“Our advice would be if renters are able to do so, they should definitely continue to pay their rent as normal in line with their tenancy agreement. And if they do start to struggle with paying the rent, they should speak to their landlord or letting agent as soon as possible, as they may be willing to agree to a repayment plan.
“The government is encouraging landlords and tenants to come to a workable agreement whereby any arrears are cleared at a later date. But if tenants do come to an arrangement with the landlord, they should make sure it’s realistic for them and if possible, get some evidence of what’s been agreed in writing.”
Caitlin Wilkinson, the policy manager at Generation Rent, added that if you’re dealing with a letting agent who is being unhelpful, “you have a legal right to your landlord’s contact details. Most landlords would rather work with you than take a risk on an unknown tenant, especially in the midst of a pandemic. If your landlord has a mortgage, they can apply for a three-month mortgage holiday under the government’s new guidelines, enabling them to pause your rent. If a payment holiday isn’t possible, try to agree a repayment plan with your landlord, which will allow you to pay off any debt at an affordable rate.”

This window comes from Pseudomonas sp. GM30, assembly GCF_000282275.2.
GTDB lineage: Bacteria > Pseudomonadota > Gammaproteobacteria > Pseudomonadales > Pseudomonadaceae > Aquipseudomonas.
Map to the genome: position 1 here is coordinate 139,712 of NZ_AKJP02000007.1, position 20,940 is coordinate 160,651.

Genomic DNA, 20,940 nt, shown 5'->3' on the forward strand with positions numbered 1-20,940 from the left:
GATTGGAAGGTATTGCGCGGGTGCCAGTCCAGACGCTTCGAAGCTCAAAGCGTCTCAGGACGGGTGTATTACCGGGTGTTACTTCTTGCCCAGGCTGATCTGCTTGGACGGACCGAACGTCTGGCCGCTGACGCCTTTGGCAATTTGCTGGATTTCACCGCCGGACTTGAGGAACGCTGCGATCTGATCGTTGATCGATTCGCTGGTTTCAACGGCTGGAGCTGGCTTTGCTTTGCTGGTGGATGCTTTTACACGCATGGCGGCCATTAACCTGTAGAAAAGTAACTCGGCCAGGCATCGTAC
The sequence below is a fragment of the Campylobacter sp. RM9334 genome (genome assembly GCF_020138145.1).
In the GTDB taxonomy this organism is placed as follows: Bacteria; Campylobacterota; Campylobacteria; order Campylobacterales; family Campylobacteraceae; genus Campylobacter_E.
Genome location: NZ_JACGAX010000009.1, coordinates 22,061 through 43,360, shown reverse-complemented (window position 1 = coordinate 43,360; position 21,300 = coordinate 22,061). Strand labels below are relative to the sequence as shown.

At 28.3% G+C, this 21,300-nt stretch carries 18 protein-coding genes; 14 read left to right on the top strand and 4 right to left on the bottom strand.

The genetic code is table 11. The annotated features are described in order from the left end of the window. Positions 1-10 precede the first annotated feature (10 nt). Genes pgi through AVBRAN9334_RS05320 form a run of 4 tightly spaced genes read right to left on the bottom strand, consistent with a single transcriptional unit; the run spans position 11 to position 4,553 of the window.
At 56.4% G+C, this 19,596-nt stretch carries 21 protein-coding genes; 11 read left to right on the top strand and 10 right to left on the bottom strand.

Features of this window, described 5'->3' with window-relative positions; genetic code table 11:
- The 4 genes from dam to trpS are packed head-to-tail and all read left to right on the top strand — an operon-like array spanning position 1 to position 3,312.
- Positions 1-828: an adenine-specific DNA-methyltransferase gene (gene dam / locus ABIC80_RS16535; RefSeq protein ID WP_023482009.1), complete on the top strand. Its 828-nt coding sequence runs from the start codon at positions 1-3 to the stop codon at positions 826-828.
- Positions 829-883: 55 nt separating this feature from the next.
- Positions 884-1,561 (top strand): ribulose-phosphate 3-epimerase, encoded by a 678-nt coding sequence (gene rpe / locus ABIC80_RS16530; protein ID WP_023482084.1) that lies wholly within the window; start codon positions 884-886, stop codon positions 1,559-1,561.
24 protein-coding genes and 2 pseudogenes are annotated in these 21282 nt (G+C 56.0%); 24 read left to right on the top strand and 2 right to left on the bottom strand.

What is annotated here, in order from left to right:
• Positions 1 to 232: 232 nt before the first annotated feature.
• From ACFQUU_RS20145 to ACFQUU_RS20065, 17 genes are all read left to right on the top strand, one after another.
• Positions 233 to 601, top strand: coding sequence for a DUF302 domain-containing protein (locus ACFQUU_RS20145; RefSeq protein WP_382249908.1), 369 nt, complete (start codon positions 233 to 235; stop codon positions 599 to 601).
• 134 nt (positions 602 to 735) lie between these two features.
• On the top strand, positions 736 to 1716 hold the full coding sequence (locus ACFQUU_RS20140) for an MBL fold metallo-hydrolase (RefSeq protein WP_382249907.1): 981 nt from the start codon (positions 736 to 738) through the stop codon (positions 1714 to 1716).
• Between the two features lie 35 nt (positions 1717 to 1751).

Many people are, understandably, frustrated that mortgage holidays exist while rent holidays do not. And I’m sorry to say there is no legal compulsion for a landlord to pass their mortgage holiday – if they get one – on to you. The government has simply urged them to be “compassionate” which is something, at least.
Will I be evicted if I can’t pay my rent?
Okay, so, there has been a lot of confusion over evictions. In a nutshell, you’re not going to be evicted in the next three months because emergency legislation has been passed as part of the COVID-19 Act to stop that happening.
Initially, despite the government’s insistence that they had “banned” evictions, what they had done in practice was merely delay them. Housing lawyers and charities like Shelter pressed them on this because it just wasn’t good enough.
As a result, late on Thursday 26th March the government announced that they had taken the criticism on board and introduced a full ban on evictions during the crisis we all now face. So, in short, no you aren’t going to be forced out of your home while this is going on if you can’t pay your rent.
Can I claim benefits if my income has been affected and I’m struggling to pay my rent?